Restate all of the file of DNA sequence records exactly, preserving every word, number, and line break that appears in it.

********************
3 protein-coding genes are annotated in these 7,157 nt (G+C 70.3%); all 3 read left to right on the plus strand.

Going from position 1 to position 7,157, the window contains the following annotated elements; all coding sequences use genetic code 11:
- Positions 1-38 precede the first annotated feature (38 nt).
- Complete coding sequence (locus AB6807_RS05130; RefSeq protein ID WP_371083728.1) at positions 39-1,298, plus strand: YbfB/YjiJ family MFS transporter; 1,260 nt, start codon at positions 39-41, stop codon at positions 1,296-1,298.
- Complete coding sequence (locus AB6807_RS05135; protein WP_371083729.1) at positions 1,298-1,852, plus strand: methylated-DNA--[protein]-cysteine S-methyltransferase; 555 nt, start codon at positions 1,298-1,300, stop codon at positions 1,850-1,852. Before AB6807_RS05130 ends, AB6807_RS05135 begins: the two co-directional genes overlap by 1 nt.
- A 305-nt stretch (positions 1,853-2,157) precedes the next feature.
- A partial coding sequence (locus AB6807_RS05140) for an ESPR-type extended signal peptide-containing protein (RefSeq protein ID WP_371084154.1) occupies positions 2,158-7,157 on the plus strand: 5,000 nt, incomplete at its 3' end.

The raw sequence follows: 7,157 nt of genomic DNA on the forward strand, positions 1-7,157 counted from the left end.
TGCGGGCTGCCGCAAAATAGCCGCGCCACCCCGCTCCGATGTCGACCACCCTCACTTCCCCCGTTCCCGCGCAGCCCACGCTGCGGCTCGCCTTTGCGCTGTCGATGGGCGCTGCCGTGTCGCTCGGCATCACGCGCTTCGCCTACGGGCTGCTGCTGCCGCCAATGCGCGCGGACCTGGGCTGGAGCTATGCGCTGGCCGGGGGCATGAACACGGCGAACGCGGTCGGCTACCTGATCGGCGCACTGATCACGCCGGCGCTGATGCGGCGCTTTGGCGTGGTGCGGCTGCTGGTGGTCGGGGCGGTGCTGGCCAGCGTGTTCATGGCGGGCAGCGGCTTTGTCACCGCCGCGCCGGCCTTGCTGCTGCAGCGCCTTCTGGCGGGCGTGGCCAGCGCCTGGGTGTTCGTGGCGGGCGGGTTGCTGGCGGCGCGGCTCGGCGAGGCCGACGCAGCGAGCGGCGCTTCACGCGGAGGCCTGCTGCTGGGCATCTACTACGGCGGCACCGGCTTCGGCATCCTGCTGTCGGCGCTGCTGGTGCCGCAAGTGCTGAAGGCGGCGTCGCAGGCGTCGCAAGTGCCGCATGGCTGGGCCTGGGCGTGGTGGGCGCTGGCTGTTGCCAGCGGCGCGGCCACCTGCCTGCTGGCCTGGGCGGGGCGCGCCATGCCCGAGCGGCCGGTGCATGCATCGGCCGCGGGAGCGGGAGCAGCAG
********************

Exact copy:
3 protein-coding genes are annotated in these 7,157 nt (G+C 70.3%); all 3 read left to right on the plus strand.

Going from position 1 to position 7,157, the window contains the following annotated elements; all coding sequences use genetic code 11:
- Positions 1-38 precede the first annotated feature (38 nt).
- Complete coding sequence (locus AB6807_RS05130; RefSeq protein ID WP_371083728.1) at positions 39-1,298, plus strand: YbfB/YjiJ family MFS transporter; 1,260 nt, start codon at positions 39-41, stop codon at positions 1,296-1,298.
- Complete coding sequence (locus AB6807_RS05135; protein WP_371083729.1) at positions 1,298-1,852, plus strand: methylated-DNA--[protein]-cysteine S-methyltransferase; 555 nt, start codon at positions 1,298-1,300, stop codon at positions 1,850-1,852. Before AB6807_RS05130 ends, AB6807_RS05135 begins: the two co-directional genes overlap by 1 nt.
- A 305-nt stretch (positions 1,853-2,157) precedes the next feature.
- A partial coding sequence (locus AB6807_RS05140) for an ESPR-type extended signal peptide-containing protein (RefSeq protein ID WP_371084154.1) occupies positions 2,158-7,157 on the plus strand: 5,000 nt, incomplete at its 3' end.

The raw sequence follows: 7,157 nt of genomic DNA on the forward strand, positions 1-7,157 counted from the left end.
TGCGGGCTGCCGCAAAATAGCCGCGCCACCCCGCTCCGATGTCGACCACCCTCACTTCCCCCGTTCCCGCGCAGCCCACGCTGCGGCTCGCCTTTGCGCTGTCGATGGGCGCTGCCGTGTCGCTCGGCATCACGCGCTTCGCCTACGGGCTGCTGCTGCCGCCAATGCGCGCGGACCTGGGCTGGAGCTATGCGCTGGCCGGGGGCATGAACACGGCGAACGCGGTCGGCTACCTGATCGGCGCACTGATCACGCCGGCGCTGATGCGGCGCTTTGGCGTGGTGCGGCTGCTGGTGGTCGGGGCGGTGCTGGCCAGCGTGTTCATGGCGGGCAGCGGCTTTGTCACCGCCGCGCCGGCCTTGCTGCTGCAGCGCCTTCTGGCGGGCGTGGCCAGCGCCTGGGTGTTCGTGGCGGGCGGGTTGCTGGCGGCGCGGCTCGGCGAGGCCGACGCAGCGAGCGGCGCTTCACGCGGAGGCCTGCTGCTGGGCATCTACTACGGCGGCACCGGCTTCGGCATCCTGCTGTCGGCGCTGCTGGTGCCGCAAGTGCTGAAGGCGGCGTCGCAGGCGTCGCAAGTGCCGCATGGCTGGGCCTGGGCGTGGTGGGCGCTGGCTGTTGCCAGCGGCGCGGCCACCTGCCTGCTGGCCTGGGCGGGGCGCGCCATGCCCGAGCGGCCGGTGCATGCATCGGCCGCGGGAGCGGGAGCAGCAG